If Another College is Doing It Already, Can I Still Call it #FutureHigherEd Innovation?
Today’s #FutureHigherEd post is by Mills College professor Dan Ryan, who teaches a course on how to use design thinking to improve higher education. Prof. Ryan asks whether an idea can be innovative if someone else is already doing it.
It’s a question that is interesting in its own right. The bottom line is that it is not only OK, there’s virtually no other way to make progress. A few years ago, Mike Brown at Brainzooming wrote about how to steal (borrow) creative ideas with a clear conscience:
- Take a piece of an idea and build from it (i.e., pick a color from a famous work of art and use it as inspiration)
- Generalize an idea and then apply the broader idea in new situations
- Look at the creative inspiration from a different perspective
- Determine an idea’s underlying structure and apply new creativity to a comparable structure
- Shift the creativity in some way (i.e., looking at what the creative state was immediately before or after an idea is present)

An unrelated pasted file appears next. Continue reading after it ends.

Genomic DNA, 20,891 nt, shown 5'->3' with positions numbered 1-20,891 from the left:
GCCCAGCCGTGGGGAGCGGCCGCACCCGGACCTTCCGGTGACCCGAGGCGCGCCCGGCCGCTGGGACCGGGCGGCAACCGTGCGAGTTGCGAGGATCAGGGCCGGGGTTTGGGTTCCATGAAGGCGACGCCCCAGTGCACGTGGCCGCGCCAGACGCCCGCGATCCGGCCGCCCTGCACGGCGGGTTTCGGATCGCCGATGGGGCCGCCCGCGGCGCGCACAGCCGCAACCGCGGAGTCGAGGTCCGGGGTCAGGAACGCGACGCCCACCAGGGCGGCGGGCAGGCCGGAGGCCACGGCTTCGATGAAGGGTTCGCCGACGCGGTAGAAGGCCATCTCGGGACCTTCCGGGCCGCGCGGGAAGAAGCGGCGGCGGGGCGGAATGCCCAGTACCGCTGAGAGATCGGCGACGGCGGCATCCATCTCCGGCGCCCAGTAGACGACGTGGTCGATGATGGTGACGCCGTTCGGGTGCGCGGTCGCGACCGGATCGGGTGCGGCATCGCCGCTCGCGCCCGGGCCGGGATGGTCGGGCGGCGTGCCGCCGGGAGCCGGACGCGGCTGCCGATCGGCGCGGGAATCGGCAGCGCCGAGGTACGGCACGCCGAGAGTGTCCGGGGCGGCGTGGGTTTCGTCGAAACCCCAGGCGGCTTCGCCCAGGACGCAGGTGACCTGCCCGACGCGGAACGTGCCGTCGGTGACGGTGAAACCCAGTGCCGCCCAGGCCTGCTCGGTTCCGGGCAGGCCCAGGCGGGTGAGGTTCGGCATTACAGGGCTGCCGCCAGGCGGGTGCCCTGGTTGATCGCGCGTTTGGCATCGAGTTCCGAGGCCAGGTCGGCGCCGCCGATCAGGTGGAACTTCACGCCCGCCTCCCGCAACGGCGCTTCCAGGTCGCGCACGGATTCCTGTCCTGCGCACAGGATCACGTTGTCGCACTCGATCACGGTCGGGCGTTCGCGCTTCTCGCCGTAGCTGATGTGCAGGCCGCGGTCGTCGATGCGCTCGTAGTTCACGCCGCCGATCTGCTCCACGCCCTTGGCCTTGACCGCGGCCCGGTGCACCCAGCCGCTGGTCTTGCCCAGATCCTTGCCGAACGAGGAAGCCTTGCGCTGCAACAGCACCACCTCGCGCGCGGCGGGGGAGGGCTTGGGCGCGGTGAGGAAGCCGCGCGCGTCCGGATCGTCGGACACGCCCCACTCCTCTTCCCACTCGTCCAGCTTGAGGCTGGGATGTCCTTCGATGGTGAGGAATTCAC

- Pay tribute to an idea, using it as instigation for new creativity
- Take individual pieces of creativity and assemble them in new ways others haven’t before (i.e., Groundhog Day + Silver Streak = Source Code)
Ryan’s students went looking for innovative ideas to borrow from other schools and came up with an interesting list, including:
- “Learning by Contract” at New College of Florida
- Evergreen State College contracts and clusters
- Hampshire College
- Howard S. Becker’s “modest proposal“
- Bard’s early college
- Flipped classrooms
- Open Educational Resources
- Problem-Based Learning at Maastricht
- The Block Plan at Colorado College
- Degree Qualification Profiles (see also Lumina Foundation)
- The Bologna Process
- St. John’s College
Mike Brown thinks this is the basis for creative instigation, the process of searching intentionally for ideas that can instigate your own creative activities as you sculpt, adapt, and reassemble them into solutions that are meaningful and relevant to your circumstances.
Do you think this is a missed opportunity for educational innovators? My experience is that ideas originating off-campus (or, shudder, from other industries) have a hard time competing with local ideas. Think N-I-H: Not Invented Here. Why is the N-I-H syndrome such a powerful force? How much better off would we be if we routinely built on the work of others?